Second-year deaconess student, Mika Patron, finished off the presentation with a simple directive, and a powerful truth: “Hear their stories,” she said. “It’s a great honor to bring the light of Christ into the darkness and loneliness of a jail cell; the light that cannot be overcome.”
Yesterday at the Seminary Guild’s monthly meeting, Dr. Don Wiley presented on the role and importance of Spanish Language Church Worker Formation in the Church. Dr. Wiley joined the faculty just this past May for this reason (also serving as Assistant Professor of Pastoral Ministry and Missions), though his first introduction to the Spanish language occurred in his own student days at Seminary, when he was unexpectedly given the opportunity for a two-year vicarage to Panama. “God gifted me to learn quickly and well,” he added, noting that the only other language he’d studied before those two years was German while getting a degree in engineering.
First, he explained the difference between Hispanics and Latinos. “Hispanic” refers to all native Spanish speakers, of which there are about 500 million worldwide (the second largest group behind Mandarin; English is 4th, though it’s a common trade language and often people’s second language). A Latino (or Latina, for women) is someone who can claim Latin America as their origin. Most Hispanics are Latinos, but not always: someone from Spain is Hispanic but not Latino, while a Brazilian (who speaks Portuguese) is Latino but not Hispanic.
However, both share this: they’re a cultural category, not a racial or ethnic one. Hispanics and Latinos can be white, black, native, Central America; even Irish and German. For example, Sergio Fritzler, who joined our ordained staff last May (he and Dr. Wiley were welcomed together), is a blonde, blue-eyed Latino of Germanic origins. Spanish is his native language, the Dominican Republic his home. Ultimately, whether a person prefers to be called “Hispanic” or “Latino” differs by region.
Dr. Wiley also shared some statistics on why Spanish language formation is such an important aspect to ministry: in 2003 Hispanics become the largest minority in the US and in 2018 they made up 18.1% of the population (about 58.1 million people). It is estimated that by 2020 minority children (of all ethnicities) will outnumber the majority, by 2045 minorities overall will outnumber the majority (Dr. Wiley used the term “Anglos” to refer to Caucasians, emphasizing the idea of culture and origin rather than race), and by 2060 nearly a third of the country’s population will be Latino.
Unfortunately, as of 2015 only 0.5% of our LCMS membership is Hispanic. “We must be intentional about reaching out,” Dr. Wiley urged. It’s the second fastest growing demographic in America (Asian is the fastest, but much harder to proselytize to the entire group because they splinter along many language lines, while Hispanics certainly have different dialects but ultimately speak the same base language), and a large mission field within our own borders.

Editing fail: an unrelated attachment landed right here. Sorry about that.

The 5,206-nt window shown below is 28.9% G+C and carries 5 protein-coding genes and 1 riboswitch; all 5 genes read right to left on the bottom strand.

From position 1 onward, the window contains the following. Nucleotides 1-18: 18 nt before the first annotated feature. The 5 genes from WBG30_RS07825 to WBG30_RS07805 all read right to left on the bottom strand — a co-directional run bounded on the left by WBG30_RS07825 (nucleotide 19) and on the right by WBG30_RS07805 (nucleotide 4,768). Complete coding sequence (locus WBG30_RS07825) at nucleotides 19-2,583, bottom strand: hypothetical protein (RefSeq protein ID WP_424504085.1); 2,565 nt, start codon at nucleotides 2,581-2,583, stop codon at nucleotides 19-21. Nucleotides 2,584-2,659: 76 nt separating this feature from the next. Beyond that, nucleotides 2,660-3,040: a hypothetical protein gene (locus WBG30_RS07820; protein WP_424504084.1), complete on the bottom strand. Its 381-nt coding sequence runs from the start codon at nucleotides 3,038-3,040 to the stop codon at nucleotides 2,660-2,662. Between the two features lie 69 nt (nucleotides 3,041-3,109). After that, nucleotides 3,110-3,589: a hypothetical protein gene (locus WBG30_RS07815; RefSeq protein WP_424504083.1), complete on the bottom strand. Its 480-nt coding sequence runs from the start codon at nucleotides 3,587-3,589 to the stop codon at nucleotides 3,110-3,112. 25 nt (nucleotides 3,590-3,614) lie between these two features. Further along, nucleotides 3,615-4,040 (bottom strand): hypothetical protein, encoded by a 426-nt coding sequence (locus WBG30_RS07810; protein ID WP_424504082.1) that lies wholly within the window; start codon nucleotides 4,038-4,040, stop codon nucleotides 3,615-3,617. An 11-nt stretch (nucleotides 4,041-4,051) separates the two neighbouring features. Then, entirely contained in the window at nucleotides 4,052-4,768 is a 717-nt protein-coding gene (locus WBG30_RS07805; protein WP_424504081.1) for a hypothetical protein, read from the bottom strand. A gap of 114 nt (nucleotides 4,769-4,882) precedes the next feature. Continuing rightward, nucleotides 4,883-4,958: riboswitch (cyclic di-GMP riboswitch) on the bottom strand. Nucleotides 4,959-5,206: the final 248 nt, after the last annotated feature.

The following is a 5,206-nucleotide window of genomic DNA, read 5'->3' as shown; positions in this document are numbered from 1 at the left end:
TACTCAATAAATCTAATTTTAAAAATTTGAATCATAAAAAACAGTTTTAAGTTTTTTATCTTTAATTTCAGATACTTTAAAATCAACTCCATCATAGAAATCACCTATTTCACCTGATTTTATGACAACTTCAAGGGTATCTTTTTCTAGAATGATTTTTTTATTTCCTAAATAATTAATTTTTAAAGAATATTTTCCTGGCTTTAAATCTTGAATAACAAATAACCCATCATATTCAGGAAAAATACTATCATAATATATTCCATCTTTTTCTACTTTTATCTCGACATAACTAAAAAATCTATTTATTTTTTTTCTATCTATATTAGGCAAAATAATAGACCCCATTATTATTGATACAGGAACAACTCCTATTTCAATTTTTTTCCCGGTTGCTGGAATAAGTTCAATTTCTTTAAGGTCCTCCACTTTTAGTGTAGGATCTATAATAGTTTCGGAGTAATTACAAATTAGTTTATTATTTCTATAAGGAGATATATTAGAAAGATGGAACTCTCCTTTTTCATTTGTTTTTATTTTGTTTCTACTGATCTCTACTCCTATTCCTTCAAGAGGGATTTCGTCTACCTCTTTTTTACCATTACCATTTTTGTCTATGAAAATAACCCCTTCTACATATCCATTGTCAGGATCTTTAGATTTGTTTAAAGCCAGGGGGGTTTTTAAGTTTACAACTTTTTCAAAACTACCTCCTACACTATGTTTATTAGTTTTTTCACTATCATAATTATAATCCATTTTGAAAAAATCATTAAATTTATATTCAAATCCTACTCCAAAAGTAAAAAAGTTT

The Spanish Language Church Worker Formation that takes place through CTSFW began in earnest in 2015, but overseas in Buenos Aires where we worked with our partner Church of Argentina. Thirty international students began taking online courses. In 2016, we began our Specific Ministry Program-Español/English (SMP-EsE) with two men here in America. One of those men unfortunately had to drop out, but the other is about to be ordained and installed at Nueva Vida in Springfield, Virginia. Dr. Wiley is hopeful that we’ll have three new men in the coming year.
We have also been working to develop the seminary in the Dominican Republic. Seminario Concordia El Reformador was inaugurated in August of 2017; both Dr. Just (who we featured before for his part-time mission work in that rea of the world) and Dr. Wiley are familiar faces there. The seminary has 15 international faculty, including Drs. Just and Wiley.
Dr. Wiley also explained the SMP-EsE program at CTSFW, which was specifically designed around a Latin America system. It’s structured on a four-year format, with introductions to the New Testament, Old Testament, and confessional doctrine in the first year, with the following three years expanding on the same list of classes: Gospels (featuring both Old and New Testaments), Baptism, Preaching, and the Lord’s Supper. Students are usually ordained between their second and third years.